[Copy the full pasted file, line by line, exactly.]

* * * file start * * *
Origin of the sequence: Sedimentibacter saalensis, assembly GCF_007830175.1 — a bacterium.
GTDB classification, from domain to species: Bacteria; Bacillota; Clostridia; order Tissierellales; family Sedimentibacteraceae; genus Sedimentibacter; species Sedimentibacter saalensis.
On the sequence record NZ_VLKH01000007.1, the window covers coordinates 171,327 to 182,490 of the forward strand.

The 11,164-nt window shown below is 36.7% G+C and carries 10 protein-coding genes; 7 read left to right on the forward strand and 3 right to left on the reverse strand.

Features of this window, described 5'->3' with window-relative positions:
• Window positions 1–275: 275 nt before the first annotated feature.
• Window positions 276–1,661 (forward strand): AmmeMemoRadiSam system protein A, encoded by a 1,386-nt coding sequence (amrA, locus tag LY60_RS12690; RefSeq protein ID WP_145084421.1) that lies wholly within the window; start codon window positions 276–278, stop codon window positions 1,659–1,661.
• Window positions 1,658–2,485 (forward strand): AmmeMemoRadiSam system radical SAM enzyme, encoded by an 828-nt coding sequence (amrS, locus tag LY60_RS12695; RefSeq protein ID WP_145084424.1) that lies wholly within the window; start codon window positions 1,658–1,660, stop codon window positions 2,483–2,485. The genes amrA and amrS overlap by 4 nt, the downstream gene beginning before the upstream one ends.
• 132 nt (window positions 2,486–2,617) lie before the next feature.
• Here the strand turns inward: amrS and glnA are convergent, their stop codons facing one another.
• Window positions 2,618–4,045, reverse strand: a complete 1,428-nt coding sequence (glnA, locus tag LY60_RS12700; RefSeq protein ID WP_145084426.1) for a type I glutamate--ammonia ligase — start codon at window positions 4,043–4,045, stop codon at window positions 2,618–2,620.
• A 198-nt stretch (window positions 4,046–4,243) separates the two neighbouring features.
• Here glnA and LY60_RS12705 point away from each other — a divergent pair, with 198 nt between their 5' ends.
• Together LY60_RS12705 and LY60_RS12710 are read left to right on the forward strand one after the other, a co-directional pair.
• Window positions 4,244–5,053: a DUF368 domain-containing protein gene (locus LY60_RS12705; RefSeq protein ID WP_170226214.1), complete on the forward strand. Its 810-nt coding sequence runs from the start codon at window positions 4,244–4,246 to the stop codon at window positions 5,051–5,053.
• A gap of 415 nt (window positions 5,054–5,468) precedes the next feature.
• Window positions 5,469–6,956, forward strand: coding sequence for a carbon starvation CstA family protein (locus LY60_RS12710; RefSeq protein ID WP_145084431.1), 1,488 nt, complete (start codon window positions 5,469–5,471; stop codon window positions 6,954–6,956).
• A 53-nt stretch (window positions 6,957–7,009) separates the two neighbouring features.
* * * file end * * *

Origin of the sequence: Sedimentibacter saalensis, assembly GCF_007830175.1 — a bacterium.
GTDB classification, from domain to species: Bacteria; Bacillota; Clostridia; order Tissierellales; family Sedimentibacteraceae; genus Sedimentibacter; species Sedimentibacter saalensis.
On the sequence record NZ_VLKH01000007.1, the window covers coordinates 171,327 to 182,490 of the forward strand.

The 11,164-nt window shown below is 36.7% G+C and carries 10 protein-coding genes; 7 read left to right on the forward strand and 3 right to left on the reverse strand.

Features of this window, described 5'->3' with window-relative positions:
• Window positions 1–275: 275 nt before the first annotated feature.
• Window positions 276–1,661 (forward strand): AmmeMemoRadiSam system protein A, encoded by a 1,386-nt coding sequence (amrA, locus tag LY60_RS12690; RefSeq protein ID WP_145084421.1) that lies wholly within the window; start codon window positions 276–278, stop codon window positions 1,659–1,661.
• Window positions 1,658–2,485 (forward strand): AmmeMemoRadiSam system radical SAM enzyme, encoded by an 828-nt coding sequence (amrS, locus tag LY60_RS12695; RefSeq protein ID WP_145084424.1) that lies wholly within the window; start codon window positions 1,658–1,660, stop codon window positions 2,483–2,485. The genes amrA and amrS overlap by 4 nt, the downstream gene beginning before the upstream one ends.
• 132 nt (window positions 2,486–2,617) lie before the next feature.
• Here the strand turns inward: amrS and glnA are convergent, their stop codons facing one another.
• Window positions 2,618–4,045, reverse strand: a complete 1,428-nt coding sequence (glnA, locus tag LY60_RS12700; RefSeq protein ID WP_145084426.1) for a type I glutamate--ammonia ligase — start codon at window positions 4,043–4,045, stop codon at window positions 2,618–2,620.
• A 198-nt stretch (window positions 4,046–4,243) separates the two neighbouring features.
• Here glnA and LY60_RS12705 point away from each other — a divergent pair, with 198 nt between their 5' ends.
• Together LY60_RS12705 and LY60_RS12710 are read left to right on the forward strand one after the other, a co-directional pair.
• Window positions 4,244–5,053: a DUF368 domain-containing protein gene (locus LY60_RS12705; RefSeq protein ID WP_170226214.1), complete on the forward strand. Its 810-nt coding sequence runs from the start codon at window positions 4,244–4,246 to the stop codon at window positions 5,051–5,053.
• A gap of 415 nt (window positions 5,054–5,468) precedes the next feature.
• Window positions 5,469–6,956, forward strand: coding sequence for a carbon starvation CstA family protein (locus LY60_RS12710; RefSeq protein ID WP_145084431.1), 1,488 nt, complete (start codon window positions 5,469–5,471; stop codon window positions 6,954–6,956).
• A 53-nt stretch (window positions 6,957–7,009) separates the two neighbouring features.